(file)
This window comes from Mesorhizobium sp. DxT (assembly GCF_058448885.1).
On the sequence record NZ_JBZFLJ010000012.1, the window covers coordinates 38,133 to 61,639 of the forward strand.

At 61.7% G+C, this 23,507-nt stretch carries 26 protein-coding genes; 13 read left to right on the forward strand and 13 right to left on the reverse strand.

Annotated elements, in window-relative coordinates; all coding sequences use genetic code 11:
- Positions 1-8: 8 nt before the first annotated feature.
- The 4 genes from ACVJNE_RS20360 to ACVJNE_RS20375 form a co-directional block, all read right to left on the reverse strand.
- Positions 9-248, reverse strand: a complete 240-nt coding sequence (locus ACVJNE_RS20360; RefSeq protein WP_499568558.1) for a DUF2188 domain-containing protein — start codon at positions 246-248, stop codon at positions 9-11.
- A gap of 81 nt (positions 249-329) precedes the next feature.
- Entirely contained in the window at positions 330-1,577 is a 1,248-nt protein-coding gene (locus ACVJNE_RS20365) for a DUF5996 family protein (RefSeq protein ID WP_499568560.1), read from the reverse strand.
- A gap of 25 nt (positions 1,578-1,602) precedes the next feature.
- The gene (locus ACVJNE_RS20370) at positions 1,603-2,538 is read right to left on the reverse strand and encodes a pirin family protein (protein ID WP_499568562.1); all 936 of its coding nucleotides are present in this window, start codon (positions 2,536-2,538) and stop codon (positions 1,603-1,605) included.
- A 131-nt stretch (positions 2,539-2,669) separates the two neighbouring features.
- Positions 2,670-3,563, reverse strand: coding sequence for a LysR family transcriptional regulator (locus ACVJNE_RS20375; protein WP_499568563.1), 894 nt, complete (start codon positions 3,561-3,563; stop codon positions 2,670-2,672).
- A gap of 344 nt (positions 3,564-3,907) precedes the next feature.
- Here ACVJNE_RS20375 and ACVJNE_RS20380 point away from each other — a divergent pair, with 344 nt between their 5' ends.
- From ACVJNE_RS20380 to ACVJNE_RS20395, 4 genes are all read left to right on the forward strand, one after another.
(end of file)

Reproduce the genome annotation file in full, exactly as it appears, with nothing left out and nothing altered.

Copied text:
This window comes from Mesorhizobium sp. DxT (assembly GCF_058448885.1).
On the sequence record NZ_JBZFLJ010000012.1, the window covers coordinates 38,133 to 61,639 of the forward strand.

At 61.7% G+C, this 23,507-nt stretch carries 26 protein-coding genes; 13 read left to right on the forward strand and 13 right to left on the reverse strand.

Annotated elements, in window-relative coordinates; all coding sequences use genetic code 11:
- Positions 1-8: 8 nt before the first annotated feature.
- The 4 genes from ACVJNE_RS20360 to ACVJNE_RS20375 form a co-directional block, all read right to left on the reverse strand.
- Positions 9-248, reverse strand: a complete 240-nt coding sequence (locus ACVJNE_RS20360; RefSeq protein WP_499568558.1) for a DUF2188 domain-containing protein — start codon at positions 246-248, stop codon at positions 9-11.
- A gap of 81 nt (positions 249-329) precedes the next feature.
- Entirely contained in the window at positions 330-1,577 is a 1,248-nt protein-coding gene (locus ACVJNE_RS20365) for a DUF5996 family protein (RefSeq protein ID WP_499568560.1), read from the reverse strand.
- A gap of 25 nt (positions 1,578-1,602) precedes the next feature.
- The gene (locus ACVJNE_RS20370) at positions 1,603-2,538 is read right to left on the reverse strand and encodes a pirin family protein (protein ID WP_499568562.1); all 936 of its coding nucleotides are present in this window, start codon (positions 2,536-2,538) and stop codon (positions 1,603-1,605) included.
- A 131-nt stretch (positions 2,539-2,669) separates the two neighbouring features.
- Positions 2,670-3,563, reverse strand: coding sequence for a LysR family transcriptional regulator (locus ACVJNE_RS20375; protein WP_499568563.1), 894 nt, complete (start codon positions 3,561-3,563; stop codon positions 2,670-2,672).
- A gap of 344 nt (positions 3,564-3,907) precedes the next feature.
- Here ACVJNE_RS20375 and ACVJNE_RS20380 point away from each other — a divergent pair, with 344 nt between their 5' ends.
- From ACVJNE_RS20380 to ACVJNE_RS20395, 4 genes are all read left to right on the forward strand, one after another.